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Chairman SENSENBRENNER. And the gentlewoman from California is recognized for 5 minutes.

Ms. WATERS. Thank you very much. Mr. Chairman and Members, the homestead exemption for seniors is pretty self-explanatory. My amendment would set a mandatory $30,000 Federal minimum homestead exemption for debtors who are 62 or older and would allow such debtors in bankruptcy to protect some or all of the value of their homes from credentials.

It seems to me that we're forever talking about prmake any difference.otecting seniors. If we cannot protect seniors and keep them in their homes, then we have done nothing. So without going any further, that's what that amendment is all about. I would ask for an aye vote en bloc on that amendment also.

The second amendment is a stay of eviction for victims of domestic abuse. My amendment would modify the Bankruptcy Code to secure better protection for domestic abuse victims by granting them relief from summary eviction from their housing. This relief would only be available if a domestic violence debtor certifies under penalty of perjury that the debtor is, in fact, a victim of domestic abuse and that their physical well-being or the physical well-being of the debtor's child would be threatened if this debtor were evicted. This amendment would provide a safe harbor for those victims who face the threat of more violence and extreme danger if their homes were taken.

I would ask for an aye vote for these two amendments en bloc.

Mr. CONYERS. Would the gentlelady yield to me?

Ms. WATERS. Yes, I yield.

Mr. CONYERS. I want to make a point here, that these three amendments are original and are not duplicative of any of the amendments that have occurred before: homestead exemption for seniors, abuse, domestic violence, victims of abuse, which is a large area, not understood by all, and that they are valid, each of them in their own right, and I urge the careful consideration of the Committee in support of these amendments. And thank the gentlelady.

Chairman SENSENBRENNER. Does the gentlelady yield back her time?

Ms. WATERS. The gentlelady yields back the time.

Chairman SENSENBRENNER. Does the gentleman from Alabama insist on his point of order against the third amendment being considered en bloc?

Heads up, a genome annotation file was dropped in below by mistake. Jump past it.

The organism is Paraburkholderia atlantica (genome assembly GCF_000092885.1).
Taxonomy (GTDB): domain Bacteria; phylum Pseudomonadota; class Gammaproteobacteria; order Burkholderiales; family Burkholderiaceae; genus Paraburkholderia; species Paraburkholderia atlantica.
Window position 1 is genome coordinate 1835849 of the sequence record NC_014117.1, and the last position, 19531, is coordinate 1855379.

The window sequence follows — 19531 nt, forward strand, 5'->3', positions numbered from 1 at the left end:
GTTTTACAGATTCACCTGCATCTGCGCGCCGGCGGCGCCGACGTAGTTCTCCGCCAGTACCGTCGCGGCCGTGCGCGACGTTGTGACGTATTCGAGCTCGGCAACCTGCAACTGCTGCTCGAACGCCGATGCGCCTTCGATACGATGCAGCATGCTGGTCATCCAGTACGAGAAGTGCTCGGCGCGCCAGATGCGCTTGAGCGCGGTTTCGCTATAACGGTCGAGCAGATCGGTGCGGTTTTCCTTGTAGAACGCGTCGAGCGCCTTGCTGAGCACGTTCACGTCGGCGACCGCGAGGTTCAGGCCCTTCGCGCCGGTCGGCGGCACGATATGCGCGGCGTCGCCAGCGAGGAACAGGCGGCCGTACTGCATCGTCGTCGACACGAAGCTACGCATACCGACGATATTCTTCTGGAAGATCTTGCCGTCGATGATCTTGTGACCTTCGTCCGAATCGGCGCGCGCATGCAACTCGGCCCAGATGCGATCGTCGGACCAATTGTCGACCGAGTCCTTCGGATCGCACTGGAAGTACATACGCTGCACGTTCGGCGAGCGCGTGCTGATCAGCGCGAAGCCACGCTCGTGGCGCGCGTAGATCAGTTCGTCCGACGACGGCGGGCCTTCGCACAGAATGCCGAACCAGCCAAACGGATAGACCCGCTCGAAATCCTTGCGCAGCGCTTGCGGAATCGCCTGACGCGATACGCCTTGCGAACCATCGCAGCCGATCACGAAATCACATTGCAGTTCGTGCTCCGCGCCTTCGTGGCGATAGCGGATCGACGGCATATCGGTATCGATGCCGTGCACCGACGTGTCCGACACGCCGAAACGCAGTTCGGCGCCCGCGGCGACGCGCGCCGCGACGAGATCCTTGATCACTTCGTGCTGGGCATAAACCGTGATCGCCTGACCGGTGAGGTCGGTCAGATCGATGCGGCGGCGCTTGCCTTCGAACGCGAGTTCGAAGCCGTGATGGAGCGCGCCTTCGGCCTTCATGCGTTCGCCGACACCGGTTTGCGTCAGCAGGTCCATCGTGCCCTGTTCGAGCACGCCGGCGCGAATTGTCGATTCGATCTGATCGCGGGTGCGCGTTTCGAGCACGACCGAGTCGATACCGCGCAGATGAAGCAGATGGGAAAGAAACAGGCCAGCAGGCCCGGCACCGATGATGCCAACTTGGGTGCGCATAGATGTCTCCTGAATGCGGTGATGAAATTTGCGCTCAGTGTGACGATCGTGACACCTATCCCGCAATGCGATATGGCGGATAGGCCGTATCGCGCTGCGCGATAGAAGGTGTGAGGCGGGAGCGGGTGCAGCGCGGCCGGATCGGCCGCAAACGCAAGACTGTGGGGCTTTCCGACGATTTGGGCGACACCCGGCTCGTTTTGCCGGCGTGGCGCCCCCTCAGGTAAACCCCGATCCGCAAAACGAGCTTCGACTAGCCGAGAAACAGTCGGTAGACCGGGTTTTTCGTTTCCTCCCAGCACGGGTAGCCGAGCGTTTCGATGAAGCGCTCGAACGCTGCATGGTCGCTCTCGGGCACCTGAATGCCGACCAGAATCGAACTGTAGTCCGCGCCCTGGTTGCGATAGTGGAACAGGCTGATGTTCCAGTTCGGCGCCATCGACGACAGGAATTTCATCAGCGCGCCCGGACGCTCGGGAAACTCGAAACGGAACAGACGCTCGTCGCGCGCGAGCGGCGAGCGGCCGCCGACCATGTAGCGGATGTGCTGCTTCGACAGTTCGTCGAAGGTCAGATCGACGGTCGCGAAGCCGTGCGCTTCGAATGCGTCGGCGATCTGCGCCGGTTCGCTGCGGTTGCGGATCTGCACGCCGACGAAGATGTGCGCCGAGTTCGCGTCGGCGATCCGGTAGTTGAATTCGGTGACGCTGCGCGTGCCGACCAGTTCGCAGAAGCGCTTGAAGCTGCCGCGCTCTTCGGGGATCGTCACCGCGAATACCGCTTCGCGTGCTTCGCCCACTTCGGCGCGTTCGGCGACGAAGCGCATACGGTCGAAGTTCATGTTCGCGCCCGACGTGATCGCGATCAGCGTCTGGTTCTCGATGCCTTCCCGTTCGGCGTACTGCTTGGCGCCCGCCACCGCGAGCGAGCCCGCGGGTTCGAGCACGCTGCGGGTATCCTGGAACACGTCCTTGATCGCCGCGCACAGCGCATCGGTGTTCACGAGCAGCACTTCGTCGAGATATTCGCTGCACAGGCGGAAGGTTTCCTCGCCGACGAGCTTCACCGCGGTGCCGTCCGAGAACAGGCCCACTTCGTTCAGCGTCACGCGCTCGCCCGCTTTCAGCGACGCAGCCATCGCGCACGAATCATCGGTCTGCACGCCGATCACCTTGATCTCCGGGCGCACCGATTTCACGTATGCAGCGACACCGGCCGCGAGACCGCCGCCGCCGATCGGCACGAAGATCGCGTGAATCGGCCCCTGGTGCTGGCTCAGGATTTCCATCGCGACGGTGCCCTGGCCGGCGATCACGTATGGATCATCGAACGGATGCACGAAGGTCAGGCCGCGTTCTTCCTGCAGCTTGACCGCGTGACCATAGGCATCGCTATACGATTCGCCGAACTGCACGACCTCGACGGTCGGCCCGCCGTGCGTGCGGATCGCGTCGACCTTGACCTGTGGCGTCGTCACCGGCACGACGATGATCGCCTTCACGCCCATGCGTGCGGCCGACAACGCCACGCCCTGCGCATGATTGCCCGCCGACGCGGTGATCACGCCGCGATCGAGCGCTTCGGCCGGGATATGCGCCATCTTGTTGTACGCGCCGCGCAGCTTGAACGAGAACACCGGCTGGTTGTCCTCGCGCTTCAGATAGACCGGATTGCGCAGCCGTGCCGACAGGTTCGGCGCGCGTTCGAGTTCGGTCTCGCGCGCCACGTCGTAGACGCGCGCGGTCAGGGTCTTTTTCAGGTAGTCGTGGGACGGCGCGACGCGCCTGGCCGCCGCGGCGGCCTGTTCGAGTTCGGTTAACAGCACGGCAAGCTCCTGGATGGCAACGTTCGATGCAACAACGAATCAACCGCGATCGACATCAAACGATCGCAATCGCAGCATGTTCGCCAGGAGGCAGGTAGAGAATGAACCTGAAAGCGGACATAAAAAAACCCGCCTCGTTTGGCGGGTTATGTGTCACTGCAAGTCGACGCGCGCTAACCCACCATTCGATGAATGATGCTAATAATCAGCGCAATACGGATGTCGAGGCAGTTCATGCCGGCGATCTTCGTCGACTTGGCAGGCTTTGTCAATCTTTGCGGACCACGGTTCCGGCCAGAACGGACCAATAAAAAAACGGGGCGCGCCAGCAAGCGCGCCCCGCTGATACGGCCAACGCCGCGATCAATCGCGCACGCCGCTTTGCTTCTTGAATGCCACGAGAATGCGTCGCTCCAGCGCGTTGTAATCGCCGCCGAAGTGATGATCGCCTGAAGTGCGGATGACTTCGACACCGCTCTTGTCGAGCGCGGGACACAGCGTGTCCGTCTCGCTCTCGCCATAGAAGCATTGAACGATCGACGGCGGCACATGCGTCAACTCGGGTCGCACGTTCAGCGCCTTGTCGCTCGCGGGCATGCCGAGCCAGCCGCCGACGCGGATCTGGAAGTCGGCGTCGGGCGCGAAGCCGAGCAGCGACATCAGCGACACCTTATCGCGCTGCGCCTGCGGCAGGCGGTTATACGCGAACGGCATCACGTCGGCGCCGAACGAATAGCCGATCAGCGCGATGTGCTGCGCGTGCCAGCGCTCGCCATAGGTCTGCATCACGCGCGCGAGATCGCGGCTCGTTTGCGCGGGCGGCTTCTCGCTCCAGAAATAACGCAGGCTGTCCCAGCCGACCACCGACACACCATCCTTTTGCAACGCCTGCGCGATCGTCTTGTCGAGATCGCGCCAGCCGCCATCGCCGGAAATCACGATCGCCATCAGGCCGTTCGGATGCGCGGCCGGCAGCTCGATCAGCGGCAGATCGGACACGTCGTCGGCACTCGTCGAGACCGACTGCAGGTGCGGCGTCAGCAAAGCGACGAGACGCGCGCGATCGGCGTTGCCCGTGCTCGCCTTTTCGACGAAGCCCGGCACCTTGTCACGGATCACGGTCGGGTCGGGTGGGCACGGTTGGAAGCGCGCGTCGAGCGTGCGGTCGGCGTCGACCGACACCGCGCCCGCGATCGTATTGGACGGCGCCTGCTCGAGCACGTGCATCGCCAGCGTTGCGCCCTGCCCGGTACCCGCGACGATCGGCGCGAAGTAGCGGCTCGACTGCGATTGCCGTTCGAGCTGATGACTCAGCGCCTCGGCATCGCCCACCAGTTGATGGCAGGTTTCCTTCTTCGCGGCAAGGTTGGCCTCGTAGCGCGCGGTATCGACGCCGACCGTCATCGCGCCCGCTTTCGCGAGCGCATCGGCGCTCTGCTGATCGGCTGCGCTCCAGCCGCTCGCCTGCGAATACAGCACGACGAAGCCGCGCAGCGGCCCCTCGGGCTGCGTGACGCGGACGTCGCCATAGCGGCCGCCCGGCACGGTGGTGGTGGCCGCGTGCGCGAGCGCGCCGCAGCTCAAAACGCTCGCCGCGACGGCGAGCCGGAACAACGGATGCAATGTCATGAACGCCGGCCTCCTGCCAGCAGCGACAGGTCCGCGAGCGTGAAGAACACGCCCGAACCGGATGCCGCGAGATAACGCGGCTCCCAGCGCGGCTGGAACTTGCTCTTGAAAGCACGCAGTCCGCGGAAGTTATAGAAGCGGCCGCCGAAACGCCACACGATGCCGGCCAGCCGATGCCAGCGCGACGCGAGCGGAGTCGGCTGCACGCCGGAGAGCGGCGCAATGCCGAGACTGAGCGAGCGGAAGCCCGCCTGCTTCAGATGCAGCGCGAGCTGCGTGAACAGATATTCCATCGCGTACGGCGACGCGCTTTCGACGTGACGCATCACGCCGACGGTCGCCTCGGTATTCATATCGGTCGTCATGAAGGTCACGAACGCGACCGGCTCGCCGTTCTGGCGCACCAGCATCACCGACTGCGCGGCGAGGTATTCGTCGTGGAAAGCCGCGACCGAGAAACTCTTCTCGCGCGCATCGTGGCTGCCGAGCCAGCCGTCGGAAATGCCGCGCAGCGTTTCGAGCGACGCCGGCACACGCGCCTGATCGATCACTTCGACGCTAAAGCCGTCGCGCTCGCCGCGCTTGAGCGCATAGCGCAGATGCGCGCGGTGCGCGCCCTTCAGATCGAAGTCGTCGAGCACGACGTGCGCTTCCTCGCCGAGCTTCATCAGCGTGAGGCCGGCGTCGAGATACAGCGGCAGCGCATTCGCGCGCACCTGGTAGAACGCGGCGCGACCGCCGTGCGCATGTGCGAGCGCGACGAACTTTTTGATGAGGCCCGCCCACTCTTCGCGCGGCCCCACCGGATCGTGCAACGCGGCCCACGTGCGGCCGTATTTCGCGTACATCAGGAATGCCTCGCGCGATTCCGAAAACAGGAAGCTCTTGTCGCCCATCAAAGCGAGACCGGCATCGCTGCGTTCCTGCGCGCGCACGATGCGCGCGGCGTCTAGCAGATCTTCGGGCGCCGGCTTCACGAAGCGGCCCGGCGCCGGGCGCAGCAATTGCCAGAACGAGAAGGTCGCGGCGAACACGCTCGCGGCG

Mr. BACHUS. Yes, I do, Mr. Chairman.

Chairman SENSENBRENNER. The gentleman will make his point of order, quickly.

Mr. BACHUS. Mr. Chairman, the amendment—the credit card amendment violates house rule XVI(7) and is not germane. The fundamental purpose of the amendment is not germane to the fundamental purpose of the bill. The amendment, in fact, amends the Truth in Lending statute, and jurisdiction for that statute is outside the jurisdiction of this Committee. And as such, the amendment is not germane.

Chairman SENSENBRENNER. Does the gentlewoman from California wish to speak on the point of order?

Ms. WATERS. Well, Mr. Chairman, I do wish to speak on the point of order, and I really don't know why I'm going through this charade because it really doesn't make any difference. We're not al-

 

 

 

 

 

 

 

 


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lowed any amendments here today anyway. They're going to be voted down. So I guess it doesn't make any difference whether it's done on a point of order or whether you call the roll for the vote. But——

Chairman SENSENBRENNER. Okay. The——

Ms. WATERS. But I think—I have not finished, Mr. Chairman. I think it is important to note that I think the gentleman from Alabama is opposing it because he knows that when this Committee hears about these under-age students who are being solicited by these credit card companies, running up this debt, and basically setting up all kind of obstacles to their being able to be successful when they graduate from college, then he knows he's embarrassed by that. So he may have a point of order that you probably will rule in his favor. So be it. It doesn't matter how it dies. It's going to die one way or the other.

Chairman SENSENBRENNER. The Chair—the Chair is prepared to rule. One of the tests of germaneness of an amendment is whether the amendment, if introduced as free-standing legislation, would be referred by the parliamentarians and the Speaker to the Committee that is considering the bill for amendment. The amendment—the third amendment that is proposed by the gentlewoman from California, Ms. Waters, is an amendment to the Fair Credit Reporting Act, I believe, which is not in the jurisdiction of the Judiciary Committee, but is in the jurisdiction of the Financial Services Committee. Therefore, the amendment is not germane, and the Chair sustains the point of order by the gentleman from Alabama relative to the third amendment being considered en bloc. The question is on agreeing to the other two amendments——

Mr. BACHUS. Mr. Chairman, it's the Truth in Lending Act.

Chairman SENSENBRENNER. The Chair stands corrected on that. The question is on agreeing to the other two amendments offered en bloc by the gentlewoman from California, Ms. Waters. Those in favor will say aye? Opposed, no? The noes appear to have it. The noes have it, and the amendment is not agreed to.

 

 

 

 

 

 


Are there further amendments? The gentleman from North Carolina, Mr. Watt.

Mr. WATT. Thank you, Mr. Chairman. I call up amendments—Watt amendments 04, 06, and 06 and request their consideration en bloc.

Chairman SENSENBRENNER. Without objection, the amendments will be considered en bloc, and the clerk will report the amendments.

The CLERK. Mr. Chairman, I have 03 and 04.

Chairman SENSENBRENNER. The gentleman from North Carolina?

Mr. WATT. I'm looking at 04, 05, and 06.